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Investigation of Mechanisms Underlying African Trypanosome Social Behavior

  • Author(s): Lopez, Miguel Augusto
  • Advisor(s): Hill, Kent L
  • et al.
Abstract

African trypanosomes, including Trypanosoma brucei and related subspecies, are the causative agents of sleeping sickness in humans and nagana in cattle. These parasites are the source of significant human mortality and limit economic growth throughout sub-Saharan Africa. T. brucei has a complex life cycle with phases in an insect vector and a mammalian host. Although motility through fluids and on tissue surfaces is central to T. brucei development and disease pathogenesis, a complete description of how the parasite moves through fluids and behave on surfaces is not available. Through the use of novel techniques and classical molecular approaches applied towards the study of T. brucei motility in suspension media and on surfaces, we have discovered unappreciated aspects of protozoan parasite biology.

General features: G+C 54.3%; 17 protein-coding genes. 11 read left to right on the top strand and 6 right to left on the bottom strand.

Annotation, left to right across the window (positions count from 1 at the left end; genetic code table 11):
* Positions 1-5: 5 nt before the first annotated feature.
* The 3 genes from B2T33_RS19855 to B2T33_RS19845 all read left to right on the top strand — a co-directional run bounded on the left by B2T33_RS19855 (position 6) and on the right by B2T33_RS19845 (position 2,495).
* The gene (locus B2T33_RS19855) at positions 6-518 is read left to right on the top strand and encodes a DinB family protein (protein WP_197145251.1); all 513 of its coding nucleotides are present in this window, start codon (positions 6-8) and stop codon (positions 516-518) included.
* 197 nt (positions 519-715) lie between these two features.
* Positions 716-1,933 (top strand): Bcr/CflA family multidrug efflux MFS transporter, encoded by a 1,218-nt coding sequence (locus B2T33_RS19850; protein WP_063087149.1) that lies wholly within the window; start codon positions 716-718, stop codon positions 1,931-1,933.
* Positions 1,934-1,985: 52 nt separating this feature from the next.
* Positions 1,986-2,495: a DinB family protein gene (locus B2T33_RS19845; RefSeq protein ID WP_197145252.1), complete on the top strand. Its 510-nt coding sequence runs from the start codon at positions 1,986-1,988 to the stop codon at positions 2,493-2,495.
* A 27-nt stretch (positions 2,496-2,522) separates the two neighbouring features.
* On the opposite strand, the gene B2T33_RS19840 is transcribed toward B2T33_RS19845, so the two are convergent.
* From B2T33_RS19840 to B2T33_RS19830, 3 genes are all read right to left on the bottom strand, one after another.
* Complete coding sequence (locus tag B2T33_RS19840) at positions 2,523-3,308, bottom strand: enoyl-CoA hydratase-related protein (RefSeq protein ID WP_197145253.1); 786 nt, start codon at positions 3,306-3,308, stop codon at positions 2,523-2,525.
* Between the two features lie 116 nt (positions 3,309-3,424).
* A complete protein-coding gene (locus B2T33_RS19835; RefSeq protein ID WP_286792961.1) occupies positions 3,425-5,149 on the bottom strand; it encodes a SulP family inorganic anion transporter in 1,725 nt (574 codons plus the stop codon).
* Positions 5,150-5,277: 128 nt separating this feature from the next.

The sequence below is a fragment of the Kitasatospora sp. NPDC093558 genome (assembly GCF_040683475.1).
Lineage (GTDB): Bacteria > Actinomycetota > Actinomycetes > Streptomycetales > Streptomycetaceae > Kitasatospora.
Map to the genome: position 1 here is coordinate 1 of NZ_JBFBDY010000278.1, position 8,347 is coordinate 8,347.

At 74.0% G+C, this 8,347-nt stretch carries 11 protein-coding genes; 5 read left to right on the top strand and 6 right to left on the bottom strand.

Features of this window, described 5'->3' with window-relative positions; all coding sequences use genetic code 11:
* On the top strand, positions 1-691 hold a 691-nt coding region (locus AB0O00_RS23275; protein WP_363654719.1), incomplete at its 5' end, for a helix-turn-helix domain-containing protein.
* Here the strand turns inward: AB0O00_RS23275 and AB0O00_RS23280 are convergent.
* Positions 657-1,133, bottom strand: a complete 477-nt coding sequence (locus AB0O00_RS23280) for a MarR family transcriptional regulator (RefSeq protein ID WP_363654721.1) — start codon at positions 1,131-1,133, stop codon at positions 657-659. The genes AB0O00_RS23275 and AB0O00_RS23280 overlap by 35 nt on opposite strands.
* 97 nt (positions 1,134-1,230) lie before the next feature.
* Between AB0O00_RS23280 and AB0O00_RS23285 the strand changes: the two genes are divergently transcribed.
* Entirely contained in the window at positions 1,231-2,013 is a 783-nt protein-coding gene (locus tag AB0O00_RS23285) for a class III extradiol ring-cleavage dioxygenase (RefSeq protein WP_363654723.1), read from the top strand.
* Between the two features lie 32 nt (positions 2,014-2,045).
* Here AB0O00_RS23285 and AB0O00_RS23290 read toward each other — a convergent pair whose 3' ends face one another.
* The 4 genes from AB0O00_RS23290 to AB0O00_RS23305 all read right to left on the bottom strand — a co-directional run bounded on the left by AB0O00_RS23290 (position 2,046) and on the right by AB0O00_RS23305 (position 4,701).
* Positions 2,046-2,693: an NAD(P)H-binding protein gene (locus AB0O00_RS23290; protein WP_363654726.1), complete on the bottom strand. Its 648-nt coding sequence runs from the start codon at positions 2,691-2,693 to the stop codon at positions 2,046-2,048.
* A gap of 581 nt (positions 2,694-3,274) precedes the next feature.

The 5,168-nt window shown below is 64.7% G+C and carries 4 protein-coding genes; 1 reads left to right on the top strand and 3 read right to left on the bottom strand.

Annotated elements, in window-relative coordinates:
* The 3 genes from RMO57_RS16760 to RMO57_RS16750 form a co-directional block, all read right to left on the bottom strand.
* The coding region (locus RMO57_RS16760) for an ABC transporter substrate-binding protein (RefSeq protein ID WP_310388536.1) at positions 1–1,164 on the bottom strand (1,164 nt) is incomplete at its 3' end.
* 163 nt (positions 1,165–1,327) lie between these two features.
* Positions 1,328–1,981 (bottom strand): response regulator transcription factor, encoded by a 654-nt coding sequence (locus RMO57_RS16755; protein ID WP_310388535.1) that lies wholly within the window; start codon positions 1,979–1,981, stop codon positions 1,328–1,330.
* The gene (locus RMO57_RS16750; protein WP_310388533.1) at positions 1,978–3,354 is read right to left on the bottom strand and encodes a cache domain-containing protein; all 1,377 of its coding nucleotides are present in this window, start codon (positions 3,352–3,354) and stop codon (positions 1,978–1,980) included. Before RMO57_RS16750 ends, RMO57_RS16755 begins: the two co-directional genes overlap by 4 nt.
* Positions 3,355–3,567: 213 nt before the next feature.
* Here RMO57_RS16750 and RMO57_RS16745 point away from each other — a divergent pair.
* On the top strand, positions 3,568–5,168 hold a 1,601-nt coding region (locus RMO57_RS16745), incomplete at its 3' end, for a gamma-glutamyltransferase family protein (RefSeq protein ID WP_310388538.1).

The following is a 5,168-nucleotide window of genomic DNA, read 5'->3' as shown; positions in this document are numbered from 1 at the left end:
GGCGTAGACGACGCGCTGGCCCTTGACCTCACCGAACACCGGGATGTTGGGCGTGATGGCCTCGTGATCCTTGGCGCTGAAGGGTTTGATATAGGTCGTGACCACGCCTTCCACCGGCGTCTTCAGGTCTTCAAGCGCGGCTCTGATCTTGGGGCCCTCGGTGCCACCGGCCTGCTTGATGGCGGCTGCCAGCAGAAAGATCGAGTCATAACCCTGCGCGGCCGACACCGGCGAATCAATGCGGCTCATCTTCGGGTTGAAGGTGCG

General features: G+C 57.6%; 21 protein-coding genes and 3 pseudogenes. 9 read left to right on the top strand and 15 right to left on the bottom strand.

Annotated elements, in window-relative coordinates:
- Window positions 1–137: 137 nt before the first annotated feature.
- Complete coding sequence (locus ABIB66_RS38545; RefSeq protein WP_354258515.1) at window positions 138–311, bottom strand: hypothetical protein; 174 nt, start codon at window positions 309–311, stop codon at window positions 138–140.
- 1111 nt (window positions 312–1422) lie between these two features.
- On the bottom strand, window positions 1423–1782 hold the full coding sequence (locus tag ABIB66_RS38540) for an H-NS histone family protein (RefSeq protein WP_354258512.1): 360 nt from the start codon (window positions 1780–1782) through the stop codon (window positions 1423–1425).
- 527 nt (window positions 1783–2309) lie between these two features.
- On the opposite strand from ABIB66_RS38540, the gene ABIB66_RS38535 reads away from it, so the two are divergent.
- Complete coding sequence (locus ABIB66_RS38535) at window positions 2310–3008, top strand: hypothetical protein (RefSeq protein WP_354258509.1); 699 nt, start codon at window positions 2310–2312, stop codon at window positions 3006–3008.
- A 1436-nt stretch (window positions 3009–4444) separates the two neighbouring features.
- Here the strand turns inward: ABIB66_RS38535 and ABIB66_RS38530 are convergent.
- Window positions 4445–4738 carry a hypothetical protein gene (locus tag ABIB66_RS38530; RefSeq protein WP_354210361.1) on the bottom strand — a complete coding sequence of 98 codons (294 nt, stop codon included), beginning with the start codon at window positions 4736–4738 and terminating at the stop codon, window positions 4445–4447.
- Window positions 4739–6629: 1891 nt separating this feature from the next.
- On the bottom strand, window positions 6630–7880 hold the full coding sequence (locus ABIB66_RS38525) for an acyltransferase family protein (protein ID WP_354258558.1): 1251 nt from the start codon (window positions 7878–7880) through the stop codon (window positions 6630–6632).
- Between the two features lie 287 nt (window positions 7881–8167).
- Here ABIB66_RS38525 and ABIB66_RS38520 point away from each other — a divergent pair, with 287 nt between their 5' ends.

Though the use of high-speed imaging, we found that that T. brucei moves through suspension media via the propagation of kinks generated by the parasite's ability to alternate the chirality of its rotation. The observation that T. brucei moves by generating alternating chiralities disproved the 150 year long notion that the parasite moves by spiraling in one direction and demonstrates that high-speed imaging can be a useful tool for uncovering important features of microorganism locomotion.

By studying T. brucei on agarose plates, we discovered that T. brucei engages in social behavior when exposed to surfaces: an unprecedented finding in protozoan parasite biology. This social behavior, termed Social Motility (SoMo) is characterized by the formation of multicellular communities that engage in polarized migrations across the agarose surface and cooperate to divert their movements in response to external signals. Investigation of the mechanisms underlying this social behavior revealed a novel role for a unique family of receptor-like proteins that were previously uncharacterized and implicates a role for cAMP signaling in the regulation of SoMo.

Lastly, our search for extra cellular factors that regulate this social behavior has led to the discovery of inter-kingdom cross-talk between T. brucei and bacteria. In short, the investigations presented here have uncovered novel aspects of T. brucei behavior that have transformed our understanding of protozoan biology and will serve as the basis for future investigations.

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